services or because market models assume self-interest, but because public servants are involved in several distinctive relationships with those they serve that are not appropriately characterized by the customer metaphor.

The balanced score card movement raises many issues, first among them the difficulty of identifying who is being served and what is to be “scored” (Niven 2003), but there is also considerable potential for promoting citizen engagement and accountability. As with the more familiar strategies of rule enforcement and citizen mobilization, promoting public service values means going well beyond “customer satisfaction” as It is clearly a mistake to it is ordinarily understood; it requires “stepconceive of the public solely as ping outside the managerial zone of control into territory where the relationship between customers, not merely because what providers do and what citizens want is some public organizations do unknown, and trying to create value there” not deliver tangible goods and (Kelly 2005, 82; see also Niven 2003). Conclusion It is clearly a mistake to conceive of the public solely as customers, not merely because some public organizations do not deliver tangible goods and services or because market models assume self-interest, but because public servants are involved in several distinctive relationships with those they serve that are not appropriately characterized by the customer
Keeping It Public 1083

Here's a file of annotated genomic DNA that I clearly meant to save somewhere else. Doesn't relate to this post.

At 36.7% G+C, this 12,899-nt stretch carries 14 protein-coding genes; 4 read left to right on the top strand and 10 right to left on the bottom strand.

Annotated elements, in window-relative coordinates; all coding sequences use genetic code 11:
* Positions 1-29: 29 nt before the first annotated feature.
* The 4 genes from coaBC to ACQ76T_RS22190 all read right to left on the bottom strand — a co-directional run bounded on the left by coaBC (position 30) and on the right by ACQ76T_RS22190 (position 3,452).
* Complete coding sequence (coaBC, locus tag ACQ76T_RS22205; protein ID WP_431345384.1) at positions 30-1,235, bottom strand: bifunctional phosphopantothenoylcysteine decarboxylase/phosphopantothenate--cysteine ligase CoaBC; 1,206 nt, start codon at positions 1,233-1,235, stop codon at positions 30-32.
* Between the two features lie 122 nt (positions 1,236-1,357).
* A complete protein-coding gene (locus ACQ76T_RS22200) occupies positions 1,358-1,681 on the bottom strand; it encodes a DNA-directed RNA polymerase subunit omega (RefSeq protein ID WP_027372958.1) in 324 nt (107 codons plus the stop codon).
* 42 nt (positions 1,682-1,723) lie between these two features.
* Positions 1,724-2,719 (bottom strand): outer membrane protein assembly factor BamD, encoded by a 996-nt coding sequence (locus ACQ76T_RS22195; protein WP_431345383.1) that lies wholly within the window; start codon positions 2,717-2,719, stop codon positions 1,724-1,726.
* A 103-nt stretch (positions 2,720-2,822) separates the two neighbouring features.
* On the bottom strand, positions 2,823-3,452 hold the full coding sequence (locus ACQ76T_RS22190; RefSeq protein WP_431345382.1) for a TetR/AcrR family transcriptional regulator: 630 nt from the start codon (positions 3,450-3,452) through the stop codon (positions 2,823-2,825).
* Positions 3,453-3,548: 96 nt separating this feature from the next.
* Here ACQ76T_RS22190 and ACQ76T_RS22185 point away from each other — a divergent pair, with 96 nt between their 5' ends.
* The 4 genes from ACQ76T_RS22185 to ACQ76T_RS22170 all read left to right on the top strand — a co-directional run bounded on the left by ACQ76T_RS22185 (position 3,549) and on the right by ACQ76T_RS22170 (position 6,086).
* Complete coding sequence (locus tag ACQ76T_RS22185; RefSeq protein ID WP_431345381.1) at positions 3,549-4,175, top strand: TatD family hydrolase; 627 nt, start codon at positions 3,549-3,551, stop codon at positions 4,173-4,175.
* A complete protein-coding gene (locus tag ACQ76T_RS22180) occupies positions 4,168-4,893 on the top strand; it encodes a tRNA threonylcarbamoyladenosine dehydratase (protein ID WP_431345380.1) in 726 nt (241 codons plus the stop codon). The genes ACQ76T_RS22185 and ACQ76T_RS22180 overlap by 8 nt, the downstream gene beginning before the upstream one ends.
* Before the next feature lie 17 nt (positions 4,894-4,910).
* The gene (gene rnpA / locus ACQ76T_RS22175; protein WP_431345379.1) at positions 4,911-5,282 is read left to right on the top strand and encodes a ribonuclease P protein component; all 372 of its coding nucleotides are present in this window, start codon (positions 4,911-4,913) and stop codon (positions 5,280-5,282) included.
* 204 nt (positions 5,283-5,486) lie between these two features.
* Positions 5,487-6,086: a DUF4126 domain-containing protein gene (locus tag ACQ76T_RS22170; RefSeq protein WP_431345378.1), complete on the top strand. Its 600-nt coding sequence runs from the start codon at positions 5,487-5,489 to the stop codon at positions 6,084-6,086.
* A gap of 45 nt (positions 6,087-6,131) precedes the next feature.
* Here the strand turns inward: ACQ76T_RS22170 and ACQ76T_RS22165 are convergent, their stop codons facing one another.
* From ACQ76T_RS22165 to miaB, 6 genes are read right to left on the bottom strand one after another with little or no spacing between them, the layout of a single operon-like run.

metaphor. “Public” action is characterized by the assertion of values that transcend individual interests (Bozeman 1987), unlike simple transactions in the marketplace. These “public” values include open access to some goods and services, assertions of individual rights and responsibilities, and the desirability of promoting community participation in determining public purposes (Bozeman and Bretschneider 1994; Haque 2001). Attending to these relationships is an important contribution to the field’s long-standing concern with the distinction between public and private administration (Bozeman 1987; Rainey and Bozeman 2000), but it also has practical import for the complex ethical obligations of public service. Public administrators enter into a variety of transactions; enforcing rules on those subject to law, providing expertise to clients and services to wards of the state, and facilitating citizen participation in decision making. To the extent that the public manager’s role includes multiple tasks and objectives, he or she may be required to engage in more than one kind of transaction. Indeed, transactions with a single constituency may contain elements of more than one transaction type. Rightly or wrongly, public policy often requires administrators to serve the same person or group in different ways that reflect these multiple roles. Social workers must provide both professional job referrals and sanction those who violate rules; regulators must treat the regulated as both regulated subjects and citizen stakeholders cooperatively engaged in voluntary self-policing. Understanding and balancing the demands of multiple transactions is arguably one of the most difficult managerial tasks, reflected in the broad sweep of ethical concerns represented in the ASPA Code of Ethics. Stretching the customer metaphor in a failed attempt to capture these distinctively public roles will obscure the diverse obligations of public management. In so doing, we confuse both our students and the general public, and we are less likely to recognize the ways in which tools originally conceived as part of a critique of government action in favor of market solutions, such as targeted transparency, report cards, and other strategies for enhancing choice, can be used to advance public service values. Acknowledgments An earlier version of the paper was presented at the Annual Meeting of the National Association of Schools of Public Affairs and Administration, on October 20, 2006, in Minneapolis, Minnesota. Notes